|Shukri Mohammed Imhemed Ghanem|
|شكري محمد إمحمد غانم|
|Minister of Oil|
1 March 2006–16 May 2011
|Preceded by||Fathi Ben Shatwan|
|Prime Minister of Libya|
14 June 2003–5 March 2006
|Preceded by||Imbarek Shamekh|
|Succeeded by||Baghdadi Mahmudi|
9 October 1942|
|Died||29 April 2012
|Alma mater||Garyounis University
Shukri Mohammed Ghanem (Arabic: شكري محمد إمحمد غانم October 1942 – 29 April 2012) was a Libyan politician who was the General Secretary of the General People's Committee of Libya (prime minister) from June 2003 until March 2006 when, in the first major government re-shuffle in over a decade, he was replaced by his deputy, Baghdadi Mahmudi. Ghanem subsequently served as the Minister of Oil until 2011. On 29 April 2012, his body was found floating on the New Danube, Vienna.
Early in the Libyan Civil War he reportedly "fled", but after the city of Ra's Lanuf was recaptured by pro-government forces, AP reported on 13 March that he asked Eni SpA for help with putting out a fire at the Ra's Lanuf Refinery. On 16 May, Al Arabiya and the NTC reported that Shukri Ghanem defected to Tunisia. The next day Tunisian security officials confirmed he had indeed defected into Tunisia.
Early life and education
Ghanem was born in Tripoli on 9 October 1942. He studied economics at Garyounis University in Benghazi and graduated in 1963. He also held PhD in international economics from the Fletcher School of Law and Diplomacy at Tufts University and Harvard University in 1975.
Ghanem was previously in charge of the OPEC secretariat, and was the Director of its Research Division. He served as Deputy Director and Director of Foreign Trade at the Ministry of Economy in Libya; was Director of Marketing of Libya's National Oil Corporation (NOC); was Director of Economic Affairs and Under Secretary and Chief Advisor at the Ministry of Petroleum in Libya. In 2003, Ghanem was appointed General Secretary of the General People’s Committee or Prime Minister. In March 2006, Ghanem was appointed Chairman of Libya's NOC. He tendered his resignation from NOC in August 2009 amidst probable disagreements within the Libyan government over the development of the oil sector.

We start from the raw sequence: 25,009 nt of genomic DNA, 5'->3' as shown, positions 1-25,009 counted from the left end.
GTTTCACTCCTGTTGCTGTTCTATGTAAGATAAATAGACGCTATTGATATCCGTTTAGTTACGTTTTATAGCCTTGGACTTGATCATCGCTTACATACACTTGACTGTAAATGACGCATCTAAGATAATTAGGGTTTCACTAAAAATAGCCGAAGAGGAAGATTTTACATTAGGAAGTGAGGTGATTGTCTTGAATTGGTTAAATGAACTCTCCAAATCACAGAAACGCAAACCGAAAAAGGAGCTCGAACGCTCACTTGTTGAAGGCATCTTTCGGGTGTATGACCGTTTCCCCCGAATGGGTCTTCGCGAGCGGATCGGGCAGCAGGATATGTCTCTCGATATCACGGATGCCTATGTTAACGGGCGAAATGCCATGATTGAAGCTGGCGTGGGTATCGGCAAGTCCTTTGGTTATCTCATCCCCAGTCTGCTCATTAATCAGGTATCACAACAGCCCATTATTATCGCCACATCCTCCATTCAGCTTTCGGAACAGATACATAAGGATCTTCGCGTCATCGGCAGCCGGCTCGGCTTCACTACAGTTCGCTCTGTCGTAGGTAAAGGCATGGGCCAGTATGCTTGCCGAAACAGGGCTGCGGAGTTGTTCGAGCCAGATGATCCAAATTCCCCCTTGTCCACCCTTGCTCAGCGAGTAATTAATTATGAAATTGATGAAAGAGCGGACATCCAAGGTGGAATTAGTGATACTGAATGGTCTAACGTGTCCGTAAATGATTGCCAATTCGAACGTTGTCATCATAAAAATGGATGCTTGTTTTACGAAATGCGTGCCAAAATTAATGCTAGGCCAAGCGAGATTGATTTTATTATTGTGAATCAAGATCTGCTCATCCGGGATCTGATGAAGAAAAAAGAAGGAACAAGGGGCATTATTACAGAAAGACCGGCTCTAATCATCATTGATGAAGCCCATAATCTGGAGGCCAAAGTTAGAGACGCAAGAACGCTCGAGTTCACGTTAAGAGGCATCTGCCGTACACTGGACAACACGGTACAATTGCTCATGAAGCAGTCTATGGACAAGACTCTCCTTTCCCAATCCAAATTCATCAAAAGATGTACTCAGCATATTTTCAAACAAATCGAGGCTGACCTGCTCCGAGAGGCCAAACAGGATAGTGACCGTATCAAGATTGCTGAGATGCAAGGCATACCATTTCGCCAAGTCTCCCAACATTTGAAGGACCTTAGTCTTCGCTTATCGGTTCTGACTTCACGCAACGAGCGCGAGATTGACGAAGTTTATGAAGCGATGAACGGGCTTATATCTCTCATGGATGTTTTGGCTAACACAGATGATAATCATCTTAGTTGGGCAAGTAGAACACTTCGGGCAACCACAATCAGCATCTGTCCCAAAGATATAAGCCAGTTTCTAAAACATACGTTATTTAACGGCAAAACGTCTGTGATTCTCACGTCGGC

After defection to Vienna in 2011, he served as a consultant for a Vienna-based company until his death.
Post Lockerbie bombing raproachment
Libya had been diplomatically isolated and subject to international sanctions since the November 1991 indictment of two Libyans for the bombing of Pan Am Flight 103 on 21 December 1988 (the Lockerbie bombing). Following Ghanem's appointment as prime minister, Libya successfully sought re-entry into the international community and the lifting of sanctions. Ghanem was seen as the main spokesman and architect of this rapprochement, which included paying $2.16 billion compensation in August 2003 to the families of the 270 people who died in the bombing, and renouncing weapons of mass destruction.
In February 2004, Ghanem was interviewed on the BBC Radio 4 Today program. He stirred controversy in the interview by repudiating Libya's responsibility both for the 1988 Lockerbie bombing and the 1984 murder of British WPC Yvonne Fletcher (who was shot and killed in April 1984 outside the Libyan Embassy in London). This incident led to the severing of UK/Libya diplomatic relations.
- "After the problems we [Libya] have been facing because of the sanctions, the loss of money, we thought that it was easier for us to buy peace and this is why we agreed a compensation," Ghanem said in the interview.
When asked whether the payment of compensation meant that Libya did not accept any guilt or responsibility, Ghanem replied:
- "I agree with that, and this is why I say we bought peace."